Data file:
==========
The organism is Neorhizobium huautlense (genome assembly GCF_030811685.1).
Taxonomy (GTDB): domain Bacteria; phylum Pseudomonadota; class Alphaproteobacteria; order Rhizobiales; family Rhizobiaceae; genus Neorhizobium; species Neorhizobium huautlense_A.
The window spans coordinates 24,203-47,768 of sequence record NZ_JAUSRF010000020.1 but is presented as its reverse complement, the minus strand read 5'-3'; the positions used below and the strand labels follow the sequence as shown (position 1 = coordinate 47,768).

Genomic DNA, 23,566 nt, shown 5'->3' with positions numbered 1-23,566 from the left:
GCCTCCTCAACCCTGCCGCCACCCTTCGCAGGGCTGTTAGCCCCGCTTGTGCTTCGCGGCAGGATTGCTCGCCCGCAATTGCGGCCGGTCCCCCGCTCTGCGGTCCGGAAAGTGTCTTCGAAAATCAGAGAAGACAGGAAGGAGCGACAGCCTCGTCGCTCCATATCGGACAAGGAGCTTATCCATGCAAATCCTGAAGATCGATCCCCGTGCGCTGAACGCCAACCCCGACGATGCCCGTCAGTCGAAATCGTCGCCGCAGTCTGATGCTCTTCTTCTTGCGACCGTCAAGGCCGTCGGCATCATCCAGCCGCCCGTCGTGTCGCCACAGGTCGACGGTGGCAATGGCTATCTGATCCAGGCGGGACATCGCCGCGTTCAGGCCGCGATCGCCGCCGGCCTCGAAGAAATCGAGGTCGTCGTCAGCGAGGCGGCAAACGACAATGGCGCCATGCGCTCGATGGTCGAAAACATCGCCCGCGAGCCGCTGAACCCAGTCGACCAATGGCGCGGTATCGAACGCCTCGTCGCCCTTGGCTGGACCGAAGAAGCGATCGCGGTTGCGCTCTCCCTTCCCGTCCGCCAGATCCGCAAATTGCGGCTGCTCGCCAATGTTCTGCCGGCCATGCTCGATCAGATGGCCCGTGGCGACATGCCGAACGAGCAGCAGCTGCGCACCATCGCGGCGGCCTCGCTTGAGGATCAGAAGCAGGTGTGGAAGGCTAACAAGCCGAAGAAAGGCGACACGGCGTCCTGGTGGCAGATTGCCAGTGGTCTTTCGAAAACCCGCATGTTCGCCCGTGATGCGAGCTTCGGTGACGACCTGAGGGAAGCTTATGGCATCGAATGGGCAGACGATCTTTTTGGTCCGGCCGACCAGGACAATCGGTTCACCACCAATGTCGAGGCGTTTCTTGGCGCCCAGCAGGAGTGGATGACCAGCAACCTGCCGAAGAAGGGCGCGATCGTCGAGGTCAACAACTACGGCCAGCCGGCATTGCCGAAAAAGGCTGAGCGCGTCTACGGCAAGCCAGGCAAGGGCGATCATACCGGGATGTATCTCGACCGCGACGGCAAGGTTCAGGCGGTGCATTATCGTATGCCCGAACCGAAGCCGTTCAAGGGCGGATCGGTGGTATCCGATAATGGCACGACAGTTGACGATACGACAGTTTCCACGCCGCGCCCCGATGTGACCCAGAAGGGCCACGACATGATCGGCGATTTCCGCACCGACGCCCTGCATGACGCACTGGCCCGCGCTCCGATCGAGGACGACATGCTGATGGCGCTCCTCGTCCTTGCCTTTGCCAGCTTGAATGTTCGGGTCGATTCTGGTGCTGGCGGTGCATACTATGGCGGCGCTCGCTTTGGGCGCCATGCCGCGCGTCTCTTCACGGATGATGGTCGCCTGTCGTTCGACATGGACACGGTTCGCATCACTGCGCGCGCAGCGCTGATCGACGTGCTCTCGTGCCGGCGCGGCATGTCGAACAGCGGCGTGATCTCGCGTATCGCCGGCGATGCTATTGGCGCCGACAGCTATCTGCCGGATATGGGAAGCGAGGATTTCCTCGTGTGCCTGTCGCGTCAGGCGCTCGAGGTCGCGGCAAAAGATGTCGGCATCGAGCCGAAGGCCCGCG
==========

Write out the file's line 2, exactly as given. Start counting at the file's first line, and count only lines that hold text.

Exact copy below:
Taxonomy (GTDB): domain Bacteria; phylum Pseudomonadota; class Alphaproteobacteria; order Rhizobiales; family Rhizobiaceae; genus Neorhizobium; species Neorhizobium huautlense_A.